Ragwort Alert Group



Nothing in the Ragwort Control Act protects a horse from the ragwort that grows in its paddock.  Only you, the horse-owner, can do that.  The British Horse Society and equine vets all over the country try to educate horse-owners about the dangers of ragwort, but if you do know a horse-owner who is clearly not protecting their horses from ragwort, and you can’t persuade them to do so, your only recourse is to report them to the British Horse Society.  The BHS could send their local welfare officer with advice (so long as you provide full information on how to contact the horse owner, and where exactly the ragwort-infested grazing can be found). You will have done what you can.

My focus is elsewhere. I am concerned for the many horse-owners who diligently clear their own ragwort but find the problem increases each year because their neighbour does not manage their own. That’s where the Ragwort Control Act is applicable and where it can help you. It applies to the 50 metres (sometimes 100 metres) of land that surrounds any grazing pastures, and hay meadows … but no further than that!

You need to report the problem to the correct highways authority (or to Network Rail, or to the private land-owner, or whoever is responsible for it).   As the chart shows, those that do report ragwort across the whole of the UK, are doing so later than would be ideal. Hardly any reports arose in Essex! Reporting it before the end of June would maximize your chances of an effective response. If you are unable to see the ragwort until it is in flower, well then, the moment it starts flowering is what you have to go with. Report it to the land-owner and press them to act before any has set seed.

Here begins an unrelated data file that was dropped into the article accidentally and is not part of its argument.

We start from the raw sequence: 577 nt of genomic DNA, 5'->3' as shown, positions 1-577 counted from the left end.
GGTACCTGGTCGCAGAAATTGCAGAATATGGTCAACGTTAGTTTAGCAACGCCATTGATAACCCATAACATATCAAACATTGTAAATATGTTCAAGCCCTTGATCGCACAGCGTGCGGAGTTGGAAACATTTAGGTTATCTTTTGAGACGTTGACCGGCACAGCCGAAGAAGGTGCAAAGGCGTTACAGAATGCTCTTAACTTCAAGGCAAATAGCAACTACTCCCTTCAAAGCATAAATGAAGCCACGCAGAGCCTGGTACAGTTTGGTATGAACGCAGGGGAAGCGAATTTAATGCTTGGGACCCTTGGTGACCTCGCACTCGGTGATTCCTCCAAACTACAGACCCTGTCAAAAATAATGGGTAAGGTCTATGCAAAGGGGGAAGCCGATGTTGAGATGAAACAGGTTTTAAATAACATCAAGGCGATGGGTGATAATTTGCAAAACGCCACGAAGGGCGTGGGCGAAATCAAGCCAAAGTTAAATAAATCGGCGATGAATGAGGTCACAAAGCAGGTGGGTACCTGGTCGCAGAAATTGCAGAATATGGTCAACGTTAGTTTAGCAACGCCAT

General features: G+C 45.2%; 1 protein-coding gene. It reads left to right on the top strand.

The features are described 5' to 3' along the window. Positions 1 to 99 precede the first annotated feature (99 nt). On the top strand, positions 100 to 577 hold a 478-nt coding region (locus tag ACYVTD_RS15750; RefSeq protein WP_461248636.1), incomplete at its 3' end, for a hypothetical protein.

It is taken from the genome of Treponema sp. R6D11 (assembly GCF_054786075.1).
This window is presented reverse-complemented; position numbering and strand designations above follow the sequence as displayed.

So first, you need to get the ragwort reported to the appropriate land-owner.

For Highways England (see map) its best to report details to via email use info@highwaysengland.co.uk

For other roads it is very complicated.  For Essex County Council (most other roads) their online reporting for ‘spraying weeds’ is here:


However, the following districts do their own weed management:

Brentwood Borough Council, Epping Forest District Council, Harlow District Council or Tendring District Council

For Network Rail its best to report details through their online reporting form (or their live chat system) both located here: https://www.networkrail.co.uk/communities/contact-us/

For a private land-owner, you need to judge whether an email, a letter or a personal visit will work best.

Those public authorities will assign a reference number which you will need to use every time you follow up (which will be more than once) and you would be wise to follow up initially within a week to ask for a progress report and then immediately judge whether you want to escalate to a complaint through Natural England under the Weeds Act.  Almost certainly Network Rail will tell you they allow themselves 20 working days to respond (let alone to do anything practical) so they always need to be escalated to a NE complaint - ALWAYS.

If you have approached the land-owner and found them to be unresponsive you have the option to report it to Natural England, but be prepared for a long slow process. Again, this emphasizes the urgency of getting your report in early. It really isn’t easy to pull this off, but much of the unreported high risk ragwort in your area could be addressed if it was reported effectively and reported early enough. My help is available at the Natural England reporting stage.  I want to see us raising more complaints, more effectively but it takes time, good communications, and some effort to do it.

John Calder, Ragwort Alert Group.  Contact me here:  jccalder@gmail.com

May, 2019